Different people divide thrillers differently. Here’s how Shawn Coyne divvies them up. The nice thing about Shawn Coyne’s taxonomy is that any thriller can be made to fit into at least one of his categories:

  • SERIAL KILLER THRILLER — About police officers doing their jobs (Silence of the Lambs)
  • LEGAL THRILLER — About lawyers doing their jobs (A lot of John Grisham novels)
  • MEDICAL THRILLER — About doctors doing their jobs
  • MILITARY THRILLER — About army personnel doing their jobs
  • POLITICAL THRILLER — About politicians doing their jobs (The Killing is an interesting blend of political and serial killer thriller). Political thrillers are not as popular with audiences.
  • JOURNALISM/CONSPIRACY THRILLER — About journalists doing their jobs
  • PSYCHOLOGICAL THRILLER — These emphasise the unstable psychological and emotional states of their main characters. There are similarities to Gothic and detective fiction:
    • A dissolving sense of reality.
    • The setting is usually domesticated.
    • The main characters are usually obsessed, tortured or sociopathic.
    • Unreliable narratives are common.  e.g. Psycho, Homeland, pretty much everything by Stephen King, Henry James, Patricia Highsmith.
  • FINANCIAL THRILLER — about investors doing their jobs
  • ESPIONAGE THRILLER — About spies doing their jobs (The Americans)
  • WOMAN IN JEOPARDY THRILLER — From the point of view of a vulnerable woman who must find her way out of a life and death situation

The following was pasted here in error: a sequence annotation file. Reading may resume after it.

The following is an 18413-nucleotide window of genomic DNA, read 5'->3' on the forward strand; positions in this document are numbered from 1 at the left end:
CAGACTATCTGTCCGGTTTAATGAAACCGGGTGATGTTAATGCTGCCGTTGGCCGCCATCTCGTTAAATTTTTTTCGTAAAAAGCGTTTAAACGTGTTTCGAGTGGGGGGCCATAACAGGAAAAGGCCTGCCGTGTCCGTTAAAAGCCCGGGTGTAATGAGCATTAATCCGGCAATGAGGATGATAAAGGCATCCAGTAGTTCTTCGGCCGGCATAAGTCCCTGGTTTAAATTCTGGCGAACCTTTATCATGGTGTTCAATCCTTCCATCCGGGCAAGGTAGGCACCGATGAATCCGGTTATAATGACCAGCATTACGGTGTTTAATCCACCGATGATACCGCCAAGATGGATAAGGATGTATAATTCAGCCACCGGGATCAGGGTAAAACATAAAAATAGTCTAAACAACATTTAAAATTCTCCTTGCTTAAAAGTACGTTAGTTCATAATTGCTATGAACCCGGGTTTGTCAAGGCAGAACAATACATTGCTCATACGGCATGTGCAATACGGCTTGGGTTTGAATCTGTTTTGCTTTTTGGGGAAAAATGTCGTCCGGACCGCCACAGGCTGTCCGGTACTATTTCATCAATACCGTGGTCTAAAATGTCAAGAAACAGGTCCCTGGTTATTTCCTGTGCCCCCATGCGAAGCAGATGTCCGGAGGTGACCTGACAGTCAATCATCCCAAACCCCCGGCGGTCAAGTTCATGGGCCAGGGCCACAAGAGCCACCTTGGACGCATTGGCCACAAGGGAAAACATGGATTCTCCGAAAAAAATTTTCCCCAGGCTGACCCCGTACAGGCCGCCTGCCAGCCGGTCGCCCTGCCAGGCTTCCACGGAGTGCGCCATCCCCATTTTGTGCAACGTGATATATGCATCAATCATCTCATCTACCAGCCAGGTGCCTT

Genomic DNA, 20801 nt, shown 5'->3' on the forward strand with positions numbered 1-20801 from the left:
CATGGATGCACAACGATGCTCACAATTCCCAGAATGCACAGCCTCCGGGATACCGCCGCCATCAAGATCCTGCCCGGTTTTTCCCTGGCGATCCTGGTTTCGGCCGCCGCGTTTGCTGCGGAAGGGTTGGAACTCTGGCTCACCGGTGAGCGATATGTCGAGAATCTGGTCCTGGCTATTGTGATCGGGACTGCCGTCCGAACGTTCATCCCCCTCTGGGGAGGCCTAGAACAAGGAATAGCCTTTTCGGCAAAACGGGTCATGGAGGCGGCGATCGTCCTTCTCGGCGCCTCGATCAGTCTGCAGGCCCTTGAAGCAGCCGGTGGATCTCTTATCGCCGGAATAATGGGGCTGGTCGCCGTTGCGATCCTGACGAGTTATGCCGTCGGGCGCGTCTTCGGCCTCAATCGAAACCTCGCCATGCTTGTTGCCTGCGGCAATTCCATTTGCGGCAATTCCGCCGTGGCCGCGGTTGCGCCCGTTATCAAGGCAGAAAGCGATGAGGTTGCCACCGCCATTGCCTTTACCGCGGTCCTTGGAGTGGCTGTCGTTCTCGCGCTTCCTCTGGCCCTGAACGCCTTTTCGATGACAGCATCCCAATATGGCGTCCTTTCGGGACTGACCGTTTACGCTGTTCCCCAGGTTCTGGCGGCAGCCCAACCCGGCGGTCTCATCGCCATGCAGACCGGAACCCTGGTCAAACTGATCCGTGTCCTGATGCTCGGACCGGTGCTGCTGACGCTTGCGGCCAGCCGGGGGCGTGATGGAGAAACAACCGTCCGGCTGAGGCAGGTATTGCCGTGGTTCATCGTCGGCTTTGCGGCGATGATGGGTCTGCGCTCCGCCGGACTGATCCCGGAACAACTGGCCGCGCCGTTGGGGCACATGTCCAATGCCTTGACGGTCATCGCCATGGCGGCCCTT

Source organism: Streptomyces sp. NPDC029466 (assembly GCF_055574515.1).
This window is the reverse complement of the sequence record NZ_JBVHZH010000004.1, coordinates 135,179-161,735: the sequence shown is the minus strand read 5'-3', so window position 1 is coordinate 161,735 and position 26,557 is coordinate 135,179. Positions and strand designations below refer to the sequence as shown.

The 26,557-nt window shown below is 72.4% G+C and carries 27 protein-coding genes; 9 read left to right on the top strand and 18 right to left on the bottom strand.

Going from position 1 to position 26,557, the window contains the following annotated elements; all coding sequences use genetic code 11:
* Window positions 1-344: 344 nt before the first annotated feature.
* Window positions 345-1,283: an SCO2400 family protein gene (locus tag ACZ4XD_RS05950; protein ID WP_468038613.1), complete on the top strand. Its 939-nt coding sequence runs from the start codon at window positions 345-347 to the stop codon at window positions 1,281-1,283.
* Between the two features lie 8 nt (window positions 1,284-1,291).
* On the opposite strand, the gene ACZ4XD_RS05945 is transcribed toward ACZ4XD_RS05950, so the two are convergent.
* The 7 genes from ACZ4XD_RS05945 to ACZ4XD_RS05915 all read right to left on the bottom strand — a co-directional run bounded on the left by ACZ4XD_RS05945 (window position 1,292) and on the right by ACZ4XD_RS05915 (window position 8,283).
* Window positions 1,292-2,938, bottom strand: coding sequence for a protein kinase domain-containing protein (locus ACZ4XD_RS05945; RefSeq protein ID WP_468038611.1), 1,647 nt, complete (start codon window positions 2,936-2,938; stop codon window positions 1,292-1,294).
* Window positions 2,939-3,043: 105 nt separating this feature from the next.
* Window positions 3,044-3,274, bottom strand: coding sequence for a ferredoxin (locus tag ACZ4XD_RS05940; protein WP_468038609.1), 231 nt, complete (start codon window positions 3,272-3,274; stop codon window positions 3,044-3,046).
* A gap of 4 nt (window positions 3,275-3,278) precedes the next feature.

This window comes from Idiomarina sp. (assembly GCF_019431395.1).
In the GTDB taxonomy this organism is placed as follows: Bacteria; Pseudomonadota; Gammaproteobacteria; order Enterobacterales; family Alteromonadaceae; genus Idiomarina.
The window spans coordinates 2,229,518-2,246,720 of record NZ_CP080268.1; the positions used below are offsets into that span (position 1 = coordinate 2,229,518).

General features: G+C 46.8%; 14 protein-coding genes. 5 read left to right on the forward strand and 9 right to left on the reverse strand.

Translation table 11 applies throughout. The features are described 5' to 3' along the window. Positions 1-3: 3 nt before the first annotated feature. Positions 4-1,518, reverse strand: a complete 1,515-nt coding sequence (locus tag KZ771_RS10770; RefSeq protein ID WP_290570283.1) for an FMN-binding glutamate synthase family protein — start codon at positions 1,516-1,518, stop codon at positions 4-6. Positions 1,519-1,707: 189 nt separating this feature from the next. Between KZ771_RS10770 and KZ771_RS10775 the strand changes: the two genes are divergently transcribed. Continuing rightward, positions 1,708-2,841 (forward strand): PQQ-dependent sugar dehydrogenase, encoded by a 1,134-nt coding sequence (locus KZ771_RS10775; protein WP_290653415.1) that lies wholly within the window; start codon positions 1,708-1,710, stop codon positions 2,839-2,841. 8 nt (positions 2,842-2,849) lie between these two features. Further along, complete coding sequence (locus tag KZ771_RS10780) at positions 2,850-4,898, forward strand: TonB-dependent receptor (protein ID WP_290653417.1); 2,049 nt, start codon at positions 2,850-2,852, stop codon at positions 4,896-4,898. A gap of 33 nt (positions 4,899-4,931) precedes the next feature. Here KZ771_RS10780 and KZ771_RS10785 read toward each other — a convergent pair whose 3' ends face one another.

• CHILD IN JEOPARDY THRILLER — From the point of view of a vulnerable parent (usually a woman) who must risk her life to save her child
  • HITCHCOCK THRILLER — If you’re using many of the same techniques used by Hitchcock, you’re probably writing a Hitchcock thriller. Techniques include: the Macguffin as inciting incident, the sense that you’re a voyeur into someone’s private life, the sense of psychological unease running throughout, and the false ending (or ‘climactic plot twist’).

ROMANTIC SUBPLOTS

Woven through all and any of these, there might be a romantic hook. (Despite using the term, I have a problem with the concept of subplot.) Often, in any of the suspense genres, there’s a romance between a couple which gets ‘suspended’ (amping up the romantic suspense along with the life and death suspense) due to more pressing issues relating to the action, adventure or crime situation of the film, e.g. Speed.

CHECKLIST FOR THRILLERS

Are you writing a thriller or a mystery?

The mystery genre is very wide and encompasses many other genres. In a thriller, the nature of the mystery is quite specific: In creating thrillers, writers do not have to outsmart the reader (as they do in a straight, Agatha Christie style mystery story). In a thriller mystery, the characters have to outsmart each other.